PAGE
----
Open Access

Ultrasound improves the outcomes of cardiopulmonary resuscitation in rats by stimulating the cholinergic anti‑inflammatory pathway

  • Authors:
    • Yuhan Zhang
    • Yue Song
    • Tingting Shu
    • Licai Liang
    • Weijing Shao
    • Lang Guo
    • Peng Sun
  • View Affiliations

  • Published online on: July 25, 2019     https://doi.org/10.3892/mmr.2019.10527
  • Pages: 2675-2684
  • Copyright: © Zhang et al. This is an open access article distributed under the terms of Creative Commons Attribution License.

Metrics: Total Views: 0 (Spandidos Publications: | PMC Statistics: )
Total PDF Downloads: 0 (Spandidos Publications: | PMC Statistics: )


Abstract

The present study investigated the effects of the ultrasound (US), a noninvasive technique, on ischemia‑reperfusion injury (IRI) following cardiopulmonary resuscitation (CPR). The animals used in the present study were randomized into five groups (n=8 per group) as follows: i) The CPR group, where the rats underwent 6 min of untreated ventricular fibrillation (VF) followed by CPR and defibrillation; ii) the US group, in which the treatment was identical to the CPR group with the exception that rats were exposed to US treatment 24 h prior to CPR; iii) the MLA group, in which the treatment was identical to the US group with the exception that the α7 nicotinic acetylcholine receptor (α7nAChR) antagonist MLA (4 mg/kg) was administered 30 min prior to US and VF respectively; iv) the GTS group, in which the treatment was identical to the CPR group with the exception that the α7nAChR agonist GTS‑21 (4 mg/kg) was injected 30 min prior to VF; and v) the SHAM group, in which the rats were exposed to surgical preparation without CPR and US application. At 1 day prior to CPR, the US treatment was administered to the left kidney by US pulses (contrast general mode with 9 MHz) with a bursting mechanical index of 0.72 for 2 min. Following treatment of the left kidney, the right kidney was exposed to identical US treatment for an additional 2 min. The results demonstrated that US preconditioning decreased the number of defibrillations required and shortened the duration of CPR. US also suppressed tumor necrosis factor‑α and interleukin‑6 levels following resuscitation (P<0.05), and a significantly longer overall survival time was observed in the US‑treated animals (P<0.01). In addition, US attenuated neuronal injury and promoted the expression of α7nAChR in hippocampal neurons (P<0.05). However, the protective effects of US were abolished by MLA and imitated by GTS‑21. The results of the present study demonstrated that prior exposure to US may improve animal outcomes following CPR, and the protective effects of US may be dependent on the cholinergic anti‑inflammatory pathway (CAP) via α7nAChR.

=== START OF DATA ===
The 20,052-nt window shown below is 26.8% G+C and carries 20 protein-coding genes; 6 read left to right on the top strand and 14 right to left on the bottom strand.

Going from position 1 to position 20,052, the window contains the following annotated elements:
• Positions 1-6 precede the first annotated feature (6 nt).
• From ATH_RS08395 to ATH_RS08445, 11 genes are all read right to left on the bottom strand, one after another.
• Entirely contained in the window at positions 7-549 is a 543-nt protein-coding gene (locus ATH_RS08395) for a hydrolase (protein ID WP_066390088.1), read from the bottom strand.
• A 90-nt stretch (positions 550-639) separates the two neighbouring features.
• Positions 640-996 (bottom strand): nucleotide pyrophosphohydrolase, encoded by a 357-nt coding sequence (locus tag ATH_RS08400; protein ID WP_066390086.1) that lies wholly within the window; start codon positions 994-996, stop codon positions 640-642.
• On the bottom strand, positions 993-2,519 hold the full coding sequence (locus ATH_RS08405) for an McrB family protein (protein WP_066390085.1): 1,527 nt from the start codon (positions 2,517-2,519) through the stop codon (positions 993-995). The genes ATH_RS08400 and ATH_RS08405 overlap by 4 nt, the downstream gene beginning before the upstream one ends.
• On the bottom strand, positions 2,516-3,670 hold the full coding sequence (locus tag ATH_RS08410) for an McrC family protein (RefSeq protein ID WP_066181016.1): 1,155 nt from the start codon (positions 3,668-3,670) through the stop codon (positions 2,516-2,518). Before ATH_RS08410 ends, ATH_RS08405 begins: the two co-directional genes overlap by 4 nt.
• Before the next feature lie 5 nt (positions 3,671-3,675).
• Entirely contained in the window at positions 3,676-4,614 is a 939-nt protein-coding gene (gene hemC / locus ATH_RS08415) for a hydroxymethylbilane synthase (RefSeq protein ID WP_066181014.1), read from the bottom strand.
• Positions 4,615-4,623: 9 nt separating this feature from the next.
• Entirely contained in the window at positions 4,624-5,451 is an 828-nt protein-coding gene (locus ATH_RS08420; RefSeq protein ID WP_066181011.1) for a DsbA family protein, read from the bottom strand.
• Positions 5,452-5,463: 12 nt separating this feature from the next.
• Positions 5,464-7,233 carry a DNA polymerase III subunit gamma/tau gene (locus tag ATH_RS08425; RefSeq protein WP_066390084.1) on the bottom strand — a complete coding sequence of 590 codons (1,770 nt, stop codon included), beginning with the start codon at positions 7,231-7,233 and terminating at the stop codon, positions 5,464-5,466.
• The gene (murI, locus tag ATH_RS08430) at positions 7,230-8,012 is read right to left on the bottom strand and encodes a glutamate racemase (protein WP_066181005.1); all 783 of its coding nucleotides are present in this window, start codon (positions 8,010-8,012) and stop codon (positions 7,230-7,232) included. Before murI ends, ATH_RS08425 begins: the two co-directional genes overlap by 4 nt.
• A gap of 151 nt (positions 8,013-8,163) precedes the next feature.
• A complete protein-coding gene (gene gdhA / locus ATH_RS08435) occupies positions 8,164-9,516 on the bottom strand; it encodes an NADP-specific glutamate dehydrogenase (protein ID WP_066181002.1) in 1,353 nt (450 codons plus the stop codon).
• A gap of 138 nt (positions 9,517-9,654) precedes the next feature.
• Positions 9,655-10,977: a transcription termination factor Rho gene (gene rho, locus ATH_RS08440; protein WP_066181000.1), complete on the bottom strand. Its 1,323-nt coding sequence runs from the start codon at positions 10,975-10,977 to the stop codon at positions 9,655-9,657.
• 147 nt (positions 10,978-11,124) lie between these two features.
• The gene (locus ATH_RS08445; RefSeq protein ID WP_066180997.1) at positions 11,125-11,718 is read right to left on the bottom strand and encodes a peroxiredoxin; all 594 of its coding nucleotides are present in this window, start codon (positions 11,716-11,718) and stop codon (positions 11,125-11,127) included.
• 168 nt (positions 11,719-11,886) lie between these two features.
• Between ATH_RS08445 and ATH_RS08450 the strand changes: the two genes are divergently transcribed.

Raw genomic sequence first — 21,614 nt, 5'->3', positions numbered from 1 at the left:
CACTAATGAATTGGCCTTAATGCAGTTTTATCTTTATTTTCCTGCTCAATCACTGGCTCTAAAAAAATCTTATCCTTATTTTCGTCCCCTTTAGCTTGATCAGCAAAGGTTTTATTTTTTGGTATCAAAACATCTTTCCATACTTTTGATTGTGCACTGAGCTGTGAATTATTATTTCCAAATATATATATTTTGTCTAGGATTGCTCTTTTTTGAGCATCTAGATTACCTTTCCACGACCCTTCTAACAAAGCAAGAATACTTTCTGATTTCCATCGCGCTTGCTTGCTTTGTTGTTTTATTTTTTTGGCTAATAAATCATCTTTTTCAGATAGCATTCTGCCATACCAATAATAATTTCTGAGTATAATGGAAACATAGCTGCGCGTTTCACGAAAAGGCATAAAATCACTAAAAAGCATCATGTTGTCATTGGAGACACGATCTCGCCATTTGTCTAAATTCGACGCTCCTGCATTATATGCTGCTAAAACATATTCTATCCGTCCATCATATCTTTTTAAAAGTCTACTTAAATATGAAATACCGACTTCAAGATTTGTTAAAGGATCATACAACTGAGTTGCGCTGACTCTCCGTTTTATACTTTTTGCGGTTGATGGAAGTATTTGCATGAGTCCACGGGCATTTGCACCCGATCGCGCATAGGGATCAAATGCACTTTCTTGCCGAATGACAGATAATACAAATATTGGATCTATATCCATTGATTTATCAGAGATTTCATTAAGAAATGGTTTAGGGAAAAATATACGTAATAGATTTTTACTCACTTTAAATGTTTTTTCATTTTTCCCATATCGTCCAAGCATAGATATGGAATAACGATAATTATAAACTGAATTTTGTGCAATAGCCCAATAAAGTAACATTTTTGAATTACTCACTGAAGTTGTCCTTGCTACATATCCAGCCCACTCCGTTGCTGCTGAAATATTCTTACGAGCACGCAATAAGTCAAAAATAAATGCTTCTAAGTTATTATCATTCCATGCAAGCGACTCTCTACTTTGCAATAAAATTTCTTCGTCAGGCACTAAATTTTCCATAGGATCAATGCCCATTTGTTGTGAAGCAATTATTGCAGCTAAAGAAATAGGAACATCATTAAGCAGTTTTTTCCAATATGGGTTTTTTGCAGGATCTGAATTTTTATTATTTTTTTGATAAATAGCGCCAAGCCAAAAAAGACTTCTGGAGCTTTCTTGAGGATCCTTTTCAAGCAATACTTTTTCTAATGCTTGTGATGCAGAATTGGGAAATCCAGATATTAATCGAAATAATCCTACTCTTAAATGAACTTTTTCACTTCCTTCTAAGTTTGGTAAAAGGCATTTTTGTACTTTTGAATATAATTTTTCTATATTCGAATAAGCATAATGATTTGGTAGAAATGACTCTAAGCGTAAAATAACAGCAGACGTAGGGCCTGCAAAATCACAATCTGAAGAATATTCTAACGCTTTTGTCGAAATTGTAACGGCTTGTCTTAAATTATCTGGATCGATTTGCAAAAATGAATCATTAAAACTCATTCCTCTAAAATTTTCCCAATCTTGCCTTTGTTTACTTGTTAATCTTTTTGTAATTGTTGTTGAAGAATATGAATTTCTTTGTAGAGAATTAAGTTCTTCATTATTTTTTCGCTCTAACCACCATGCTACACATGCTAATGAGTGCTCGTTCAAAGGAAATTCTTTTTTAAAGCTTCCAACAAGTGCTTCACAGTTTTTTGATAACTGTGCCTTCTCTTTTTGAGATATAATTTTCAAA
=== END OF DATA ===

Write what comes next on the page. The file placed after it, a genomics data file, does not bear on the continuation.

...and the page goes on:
View Figures
View References

Related Articles

Journal Cover

September 2019
Volume 20 Issue 3

Print ISSN: 1791-2997
Online ISSN:1791-3004

Sign up for eToc alerts

Recommend to Library

Copy and paste a formatted citation
APA
Zhang, Y., Song, Y., Shu, T., Liang, L., Shao, W., Guo, L., & Sun, P. (2019). Ultrasound improves the outcomes of cardiopulmonary resuscitation in rats by stimulating the cholinergic anti‑inflammatory pathway. Molecular Medicine Reports, 20, 2675-2684. https://doi.org/10.3892/mmr.2019.10527
MLA
Zhang, Y., Song, Y., Shu, T., Liang, L., Shao, W., Guo, L., Sun, P."Ultrasound improves the outcomes of cardiopulmonary resuscitation in rats by stimulating the cholinergic anti‑inflammatory pathway". Molecular Medicine Reports 20.3 (2019): 2675-2684.
Chicago
Zhang, Y., Song, Y., Shu, T., Liang, L., Shao, W., Guo, L., Sun, P."Ultrasound improves the outcomes of cardiopulmonary resuscitation in rats by stimulating the cholinergic anti‑inflammatory pathway". Molecular Medicine Reports 20, no. 3 (2019): 2675-2684. https://doi.org/10.3892/mmr.2019.10527